"I think that's the highest you can go as far as sports magazines. I'm really lucky to have a story in Sports Illustrated. I don't think I ever conceived that I could get in there, but I think it is pretty cool to be in Sports Illustrated. But honestly, I never thought I would ever actually be in it."
Being in it proved to be an "interesting" experience for Murphy - not at all what he had expected.
"They said Sports Illustrated was going to come to take a couple pictures, but I didn't think it would be anything like it was. There was a photographer with two assistants and he was coaching me through the pictures. He wanted me to smile, but I ended up laughing the whole time with the way he was talking to me. It was an interesting day."
Murphy's list of accomplishments on the court made him an obvious choice for an SI story. The junior forward is a consensus All-American, the first at Notre Dame since 1976. He was named BIG EAST Player of the Year a season ago and BIG EAST Rookie of the Year as a freshman, marking the only time a player has claimed those honors in back-to-back campaigns.
Murphy has led the Irish in scoring and rebounding in each of the past two seasons. A year ago, he helped Notre Dame win 22 games, the best Irish campaign in 13 years. This season, his team is ranked in the top 15 of the Associated Press poll for the first time in more than a decade. He entered 2000-01 as the 16th leading scorer in Irish history and has already moved up to 11th on the all-time list after just four games. His place in the Notre Dame record books is very secure.
So what is left for Troy Murphy? If you ask the media he converses with every day, they'll say the national player of the year award. They'll say that is the only thing he still needs to accomplish to make his collegiate career a success. They'll assure you that is the only reason Troy Murphy is still at the University of Notre Dame.
If you ask Troy, it's a different story.
"I don't think player of the year is a goal. I can't even consider
something like that," says Murphy. "But I think it would be a big deal to play in the NCAA tournament. Anything that comes along with that would be nice."
In such an age of individual accomplishment in sport, it is amazing that someone so talented is still concerned more with the success of his team than personal accolades.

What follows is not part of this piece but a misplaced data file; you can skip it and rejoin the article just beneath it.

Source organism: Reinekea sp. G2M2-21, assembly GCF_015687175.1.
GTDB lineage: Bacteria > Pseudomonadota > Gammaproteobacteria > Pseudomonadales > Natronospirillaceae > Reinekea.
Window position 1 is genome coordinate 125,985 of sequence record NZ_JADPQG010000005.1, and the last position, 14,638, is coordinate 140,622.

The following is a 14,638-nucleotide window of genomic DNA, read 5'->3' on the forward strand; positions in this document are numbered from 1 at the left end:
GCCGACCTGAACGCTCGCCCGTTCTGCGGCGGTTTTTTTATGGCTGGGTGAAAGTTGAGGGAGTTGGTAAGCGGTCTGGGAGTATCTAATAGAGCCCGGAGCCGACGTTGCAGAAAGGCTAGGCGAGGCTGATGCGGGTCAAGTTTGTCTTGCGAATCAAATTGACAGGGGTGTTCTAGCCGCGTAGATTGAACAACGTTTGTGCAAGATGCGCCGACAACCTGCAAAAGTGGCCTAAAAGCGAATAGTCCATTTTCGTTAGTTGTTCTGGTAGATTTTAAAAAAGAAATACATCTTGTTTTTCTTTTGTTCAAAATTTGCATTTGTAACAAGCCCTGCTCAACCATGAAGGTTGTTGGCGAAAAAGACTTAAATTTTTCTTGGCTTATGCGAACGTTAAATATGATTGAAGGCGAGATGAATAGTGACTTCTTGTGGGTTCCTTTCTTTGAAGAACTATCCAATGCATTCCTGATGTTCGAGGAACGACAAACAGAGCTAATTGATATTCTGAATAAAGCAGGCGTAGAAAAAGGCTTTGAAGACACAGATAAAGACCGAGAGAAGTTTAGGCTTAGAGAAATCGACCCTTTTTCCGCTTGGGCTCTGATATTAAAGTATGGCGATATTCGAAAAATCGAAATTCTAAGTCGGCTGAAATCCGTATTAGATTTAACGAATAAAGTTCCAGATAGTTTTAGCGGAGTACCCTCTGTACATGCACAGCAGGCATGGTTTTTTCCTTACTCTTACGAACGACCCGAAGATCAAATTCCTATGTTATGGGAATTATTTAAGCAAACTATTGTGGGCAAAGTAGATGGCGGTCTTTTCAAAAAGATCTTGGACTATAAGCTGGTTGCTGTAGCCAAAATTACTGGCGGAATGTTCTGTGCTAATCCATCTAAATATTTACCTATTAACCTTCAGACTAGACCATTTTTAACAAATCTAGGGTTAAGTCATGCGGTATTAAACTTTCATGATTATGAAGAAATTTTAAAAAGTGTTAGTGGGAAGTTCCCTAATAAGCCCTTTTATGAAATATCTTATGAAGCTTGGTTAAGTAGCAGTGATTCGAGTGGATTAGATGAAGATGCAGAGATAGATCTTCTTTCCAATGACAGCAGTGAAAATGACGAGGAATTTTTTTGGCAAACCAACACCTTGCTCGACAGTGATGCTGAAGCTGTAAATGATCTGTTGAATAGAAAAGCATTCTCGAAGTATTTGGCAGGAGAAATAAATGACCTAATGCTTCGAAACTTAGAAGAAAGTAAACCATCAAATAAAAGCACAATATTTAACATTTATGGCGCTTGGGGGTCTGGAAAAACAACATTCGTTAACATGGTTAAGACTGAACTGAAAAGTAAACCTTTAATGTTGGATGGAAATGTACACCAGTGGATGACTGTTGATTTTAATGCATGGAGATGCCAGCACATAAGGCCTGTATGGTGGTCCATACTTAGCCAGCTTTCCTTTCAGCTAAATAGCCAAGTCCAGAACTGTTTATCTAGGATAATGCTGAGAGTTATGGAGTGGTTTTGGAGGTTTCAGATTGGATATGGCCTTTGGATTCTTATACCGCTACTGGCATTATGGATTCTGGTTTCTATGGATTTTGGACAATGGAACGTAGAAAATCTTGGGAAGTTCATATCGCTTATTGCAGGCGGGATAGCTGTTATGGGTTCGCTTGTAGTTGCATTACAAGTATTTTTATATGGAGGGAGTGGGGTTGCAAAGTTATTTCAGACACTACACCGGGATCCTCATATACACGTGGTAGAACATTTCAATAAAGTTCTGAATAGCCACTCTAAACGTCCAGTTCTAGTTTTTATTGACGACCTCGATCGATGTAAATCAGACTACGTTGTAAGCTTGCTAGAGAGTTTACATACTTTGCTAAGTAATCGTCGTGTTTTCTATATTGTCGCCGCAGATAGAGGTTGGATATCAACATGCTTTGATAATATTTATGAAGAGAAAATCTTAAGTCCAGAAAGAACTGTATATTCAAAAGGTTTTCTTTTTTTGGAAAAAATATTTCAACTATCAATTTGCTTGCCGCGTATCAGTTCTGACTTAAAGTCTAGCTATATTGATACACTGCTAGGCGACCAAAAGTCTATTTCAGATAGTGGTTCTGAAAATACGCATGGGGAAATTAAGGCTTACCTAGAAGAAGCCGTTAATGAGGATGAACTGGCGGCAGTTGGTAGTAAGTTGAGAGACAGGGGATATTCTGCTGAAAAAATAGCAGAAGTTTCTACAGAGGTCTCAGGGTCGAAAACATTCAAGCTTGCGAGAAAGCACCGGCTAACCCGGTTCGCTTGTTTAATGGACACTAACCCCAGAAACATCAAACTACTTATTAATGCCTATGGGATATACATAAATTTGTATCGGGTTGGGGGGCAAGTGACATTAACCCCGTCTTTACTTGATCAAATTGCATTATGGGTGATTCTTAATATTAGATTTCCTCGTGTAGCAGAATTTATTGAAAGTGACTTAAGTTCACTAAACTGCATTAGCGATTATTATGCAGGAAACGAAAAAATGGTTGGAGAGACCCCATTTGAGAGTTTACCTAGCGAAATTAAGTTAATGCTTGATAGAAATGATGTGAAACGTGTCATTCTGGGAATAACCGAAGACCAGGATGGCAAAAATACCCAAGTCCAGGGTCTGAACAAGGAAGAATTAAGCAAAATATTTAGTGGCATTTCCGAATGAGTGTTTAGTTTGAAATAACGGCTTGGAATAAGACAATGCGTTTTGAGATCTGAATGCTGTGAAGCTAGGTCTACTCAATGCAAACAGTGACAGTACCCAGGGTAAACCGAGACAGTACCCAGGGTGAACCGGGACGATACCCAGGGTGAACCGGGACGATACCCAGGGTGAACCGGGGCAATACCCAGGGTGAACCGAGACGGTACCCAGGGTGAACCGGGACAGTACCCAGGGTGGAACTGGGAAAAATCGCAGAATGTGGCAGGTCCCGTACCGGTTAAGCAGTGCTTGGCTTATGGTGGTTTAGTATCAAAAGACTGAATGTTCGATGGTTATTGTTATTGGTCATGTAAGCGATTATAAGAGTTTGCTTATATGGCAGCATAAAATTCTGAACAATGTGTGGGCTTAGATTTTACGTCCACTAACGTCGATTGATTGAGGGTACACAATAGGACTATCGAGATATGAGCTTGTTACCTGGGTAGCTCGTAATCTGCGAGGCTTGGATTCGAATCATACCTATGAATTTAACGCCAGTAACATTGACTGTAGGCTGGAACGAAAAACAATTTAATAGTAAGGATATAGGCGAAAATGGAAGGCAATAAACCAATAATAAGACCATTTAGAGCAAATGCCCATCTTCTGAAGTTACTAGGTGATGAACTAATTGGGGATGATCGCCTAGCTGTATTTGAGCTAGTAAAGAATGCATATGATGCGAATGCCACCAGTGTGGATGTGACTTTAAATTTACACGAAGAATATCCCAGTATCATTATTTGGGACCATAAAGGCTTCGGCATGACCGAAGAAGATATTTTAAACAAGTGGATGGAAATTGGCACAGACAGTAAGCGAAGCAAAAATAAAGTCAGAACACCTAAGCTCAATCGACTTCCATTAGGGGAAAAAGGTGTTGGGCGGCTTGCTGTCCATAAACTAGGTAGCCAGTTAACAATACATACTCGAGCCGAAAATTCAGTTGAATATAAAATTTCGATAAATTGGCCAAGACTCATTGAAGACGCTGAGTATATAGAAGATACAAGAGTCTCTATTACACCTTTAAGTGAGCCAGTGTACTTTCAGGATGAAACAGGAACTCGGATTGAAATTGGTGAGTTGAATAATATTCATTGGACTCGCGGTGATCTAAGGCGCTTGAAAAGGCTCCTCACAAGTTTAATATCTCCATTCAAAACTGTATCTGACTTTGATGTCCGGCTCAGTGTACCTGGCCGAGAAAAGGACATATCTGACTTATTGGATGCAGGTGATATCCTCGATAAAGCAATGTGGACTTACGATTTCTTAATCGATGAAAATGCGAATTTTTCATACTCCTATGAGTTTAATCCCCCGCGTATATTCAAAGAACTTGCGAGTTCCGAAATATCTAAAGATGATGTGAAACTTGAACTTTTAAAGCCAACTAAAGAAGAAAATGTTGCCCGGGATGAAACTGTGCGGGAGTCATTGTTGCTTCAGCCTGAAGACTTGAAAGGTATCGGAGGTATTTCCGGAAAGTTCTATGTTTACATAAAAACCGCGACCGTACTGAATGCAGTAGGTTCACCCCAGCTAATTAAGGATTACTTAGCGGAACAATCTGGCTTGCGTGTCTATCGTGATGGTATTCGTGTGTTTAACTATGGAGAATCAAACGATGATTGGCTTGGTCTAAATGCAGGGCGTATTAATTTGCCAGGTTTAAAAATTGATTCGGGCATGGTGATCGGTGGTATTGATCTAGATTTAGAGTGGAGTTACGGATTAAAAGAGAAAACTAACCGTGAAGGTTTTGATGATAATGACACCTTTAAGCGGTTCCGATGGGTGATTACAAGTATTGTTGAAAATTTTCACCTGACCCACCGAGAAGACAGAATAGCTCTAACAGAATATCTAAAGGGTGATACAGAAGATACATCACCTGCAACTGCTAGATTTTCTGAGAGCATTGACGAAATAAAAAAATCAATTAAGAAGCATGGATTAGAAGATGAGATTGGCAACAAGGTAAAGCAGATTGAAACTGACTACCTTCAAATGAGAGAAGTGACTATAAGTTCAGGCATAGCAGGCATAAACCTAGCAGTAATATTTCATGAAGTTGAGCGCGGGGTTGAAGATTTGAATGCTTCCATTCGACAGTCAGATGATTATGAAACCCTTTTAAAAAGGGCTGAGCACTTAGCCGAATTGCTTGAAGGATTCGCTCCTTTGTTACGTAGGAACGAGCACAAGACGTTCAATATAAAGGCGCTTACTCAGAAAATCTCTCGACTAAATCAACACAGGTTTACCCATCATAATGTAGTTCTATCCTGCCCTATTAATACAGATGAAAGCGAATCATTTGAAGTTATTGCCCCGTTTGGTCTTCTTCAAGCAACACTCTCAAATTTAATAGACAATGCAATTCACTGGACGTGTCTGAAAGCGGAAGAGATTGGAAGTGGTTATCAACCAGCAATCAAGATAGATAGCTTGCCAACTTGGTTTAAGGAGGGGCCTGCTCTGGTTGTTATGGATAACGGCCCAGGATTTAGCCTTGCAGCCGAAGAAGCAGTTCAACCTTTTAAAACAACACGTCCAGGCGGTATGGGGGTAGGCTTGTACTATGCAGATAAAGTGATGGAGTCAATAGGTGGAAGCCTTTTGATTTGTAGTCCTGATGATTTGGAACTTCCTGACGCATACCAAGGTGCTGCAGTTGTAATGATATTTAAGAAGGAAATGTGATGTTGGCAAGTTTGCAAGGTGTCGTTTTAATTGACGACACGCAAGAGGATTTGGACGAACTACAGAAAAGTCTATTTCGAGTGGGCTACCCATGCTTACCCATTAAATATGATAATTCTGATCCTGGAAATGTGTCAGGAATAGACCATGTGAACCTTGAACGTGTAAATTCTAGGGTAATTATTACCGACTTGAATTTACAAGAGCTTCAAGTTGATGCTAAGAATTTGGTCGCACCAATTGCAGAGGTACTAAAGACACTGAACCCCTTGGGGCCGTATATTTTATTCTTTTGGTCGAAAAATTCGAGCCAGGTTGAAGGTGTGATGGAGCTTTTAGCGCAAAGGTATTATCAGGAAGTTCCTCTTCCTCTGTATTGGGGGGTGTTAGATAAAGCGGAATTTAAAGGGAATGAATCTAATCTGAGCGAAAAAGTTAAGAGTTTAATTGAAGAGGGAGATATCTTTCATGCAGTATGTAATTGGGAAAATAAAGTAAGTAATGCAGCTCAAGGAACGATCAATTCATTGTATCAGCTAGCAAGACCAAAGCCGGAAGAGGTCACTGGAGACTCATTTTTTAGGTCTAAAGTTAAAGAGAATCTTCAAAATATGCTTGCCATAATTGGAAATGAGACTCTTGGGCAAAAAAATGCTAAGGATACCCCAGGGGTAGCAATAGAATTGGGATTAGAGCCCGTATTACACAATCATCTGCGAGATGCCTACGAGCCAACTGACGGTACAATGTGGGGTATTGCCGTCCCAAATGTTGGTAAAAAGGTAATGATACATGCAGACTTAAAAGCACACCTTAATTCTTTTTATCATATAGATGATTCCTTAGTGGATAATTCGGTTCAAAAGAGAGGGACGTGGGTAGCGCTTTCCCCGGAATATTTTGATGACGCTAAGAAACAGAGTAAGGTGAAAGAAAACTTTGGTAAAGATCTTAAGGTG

An NCAA tournament appearance would be rather special for the Notre Dame program since the Irish haven't been there since 1990. But then again, there have been only three players in Irish history to win a player of the year award.
"If you play, you want to be consistent and you want to be as good as you can," asserts Murphy.
"You want to keep working for that goal. You eventually want to be one of the top guys. You always want to be the best. But as far as awards go, I can't even comprehend that."
The success the Delbarton High School graduate has had collegiately is due in large part to his perfectionist nature on the court, which keeps driving him to be closer to that goal of perfection every night.
"I take so many shots that to miss one in the game is frustrating sometimes after standing on that spot the day before or an hour before the game and taking a couple hundred shots. While some people might think it's a tough shot, because I practice them so much, I expect to make those shots. You do expect a lot from yourself after awhile, even stuff you might not be able to do."
If there has ever been a person that would be susceptible to change his priorities because of the constant onslaught of individualistic and selfish messages the media tends to endorse, it would be Troy Murphy because of the omnipresent media. But it seems the tremendous media blitz has not done this at all. Instead, he is concerned about improving as a basketball player, helping his team win and above all, he is concerned about others. This was never more apparent than during that Grotto photo shoot.
In true Troy Murphy fashion, the primary concern on his mind in that scarce idle moment is not his busy schedule or the trials of the upcoming season or even how long he could continue holding the candle meticulously propped in his hands for the shoot. Instead, the only thing that Murphy is truly worried about is the disturbance the photo shoot is causing.
"It's tough because people count on the grotto as a place to go and pray," relates Murphy.
"They (photographers) had the generator there making all sorts of noise. I know from when I'm down there that you can normally hear when someone is even just walking up behind you. I can't imagine with all the lights and the generator going, it was easy to say any kind of prayer. I felt really bad."
Troy Murphy, it appears, is one well-known athlete that, against all odds, has kept his priorities right where they should be.